Brooklyn bound: Ionescu goes No. 1 to Liberty

    Mechelle Voepel covers the WNBA, women’s college basketball, and other college sports for espnW. Voepel began covering women’s basketball in 1984, and has been with ESPN since 1996.

Sabrina Ionescu will take her triple-double mastery cross-country.

The Oregon guard was selected No. 1 overall by the New York Liberty in the WNBA draft Friday. Ionescu, who has been the presumptive top pick in the 2020 draft since she returned to Oregon for her senior year, was selected as the league did a “virtual” draft on ESPN; draftees were in their homes, as was WNBA commissioner Cathy Engelbert while announcing the picks due to the coronavirus pandemic.

Ionescu had an NCAA-record 26 triple-doubles in her Ducks career, and became the first player in men’s or women’s basketball to hit the 2,000/1,000/1,000 plateau in points (2,562), rebounds (1,040) and assists (1,091).

Ionescu reached the final milestone, in rebounding, in a Feb. 24 victory at Stanford. Earlier that day in Los Angeles, she spoke at the memorial of her mentor, former Lakers star Kobe Bryant, who was killed along with his daughter and seven others, in a helicopter crash on Jan. 26.

“I think you need to look no further than the way that she’s handled herself in times of crisis to know what type of a leader she is,” said new Liberty coach Walt Hopkins, who was hired in January. “And what type of leader she could be at the next level.”

Ionescu’s teammate at Oregon, forward Satou Sabally, was selected with the second overall pick by the Dallas Wings on Friday.

This past season, Ionescu averaged 17.5 points, 8.6 rebounds and 9.1 assists while shooting 51.8 percent from the field, 39.2 from 3-point range and 92.1 from the line. She started every game for the 31-2 Ducks, who won the Pac-12 regular-season and tournament titles. She led Oregon to two Elite Eights and one Final Four appearance during her four-year career there.

Ionescu is the first player from Oregon selected No. 1 in the WNBA draft, and the fifth player from the Pac-12 dating back to the first No. 1 selection, USC’s Tina Thompson in 1997 by Houston. The others were Stanford’s Ogwumike sisters Nneka (2012, Los Angeles) and Chiney (2014, Connecticut) and Washington’s Kelsey Plum (2017, San Antonio, now Las Vegas).

It was the first time the Liberty, one of the WNBA’s original franchises when the league launched in 1997, have had the No. 1 selection.

The franchise was owned by MSG Company’s James Dolan before it was put on sale near the end of 2017. Brooklyn Nets owner Joseph Tsai bought the Liberty before the 2019 season, and they are scheduled to play in Barclays Center this season. The Liberty also underwent a logo redesign this week to more closely resemble the Nets.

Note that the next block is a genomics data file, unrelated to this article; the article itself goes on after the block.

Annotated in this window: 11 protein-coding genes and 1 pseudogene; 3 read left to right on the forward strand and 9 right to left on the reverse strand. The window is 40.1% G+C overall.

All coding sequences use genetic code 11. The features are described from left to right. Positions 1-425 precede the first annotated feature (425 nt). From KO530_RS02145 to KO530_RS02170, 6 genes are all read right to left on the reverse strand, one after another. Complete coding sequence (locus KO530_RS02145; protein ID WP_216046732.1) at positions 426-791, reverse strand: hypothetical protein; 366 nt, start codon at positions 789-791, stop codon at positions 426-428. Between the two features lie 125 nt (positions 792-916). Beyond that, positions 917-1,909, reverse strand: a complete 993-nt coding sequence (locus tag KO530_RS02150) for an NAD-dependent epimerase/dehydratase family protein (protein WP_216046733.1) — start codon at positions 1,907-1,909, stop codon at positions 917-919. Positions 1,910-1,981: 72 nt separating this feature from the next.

Ionescu quickly becomes their signature player, as former UConn star Tina Charles, the 2012 WNBA MVP, was traded Wednesday to Washington. That three-team deal, which included the Dallas Wings, boosted the Liberty’s number of picks Friday to six: 1, 9, 12, 13, 15 and 26.

There was little doubt Ionescu would be the top pick; she was also projected to go first as a draft-eligible junior in 2019 before opting to return to Oregon in pursuit of a national championship. The Ducks didn’t get that chance because of the NCAA tournament’s cancellation. It was a crushing blow to seniors across the country, but the draft allowed for an opportunity to look forward — even though it’s uncertain when, or if, the WNBA will be able to have its season in 2020.

The league’s 24th season was scheduled to start May 15, but has been postponed.

Ionescu got a taste of playing against the pros in November, when the Ducks beat the U.S. national team 93-86 in an exhibition in Eugene, Oregon. While the U.S. didn’t field its full national team, it was still a collection of some of the WNBA’s best players, against whom Ionescu had 30 points and seven assists.

She said she knows as a No. 1 pick, she’ll have a lot of eyes on her, and veterans looking to challenge her.

“I’ve had a target on my back for the last four years, so it’s not going to be anything new,” Ionescu said in a Zoom teleconference before the draft. “I’m just excited to learn from [veterans] and make some friendships along the way. I do know that it’s going to be difficult, but I’m excited for the challenge to go against some of the best players in the world.”

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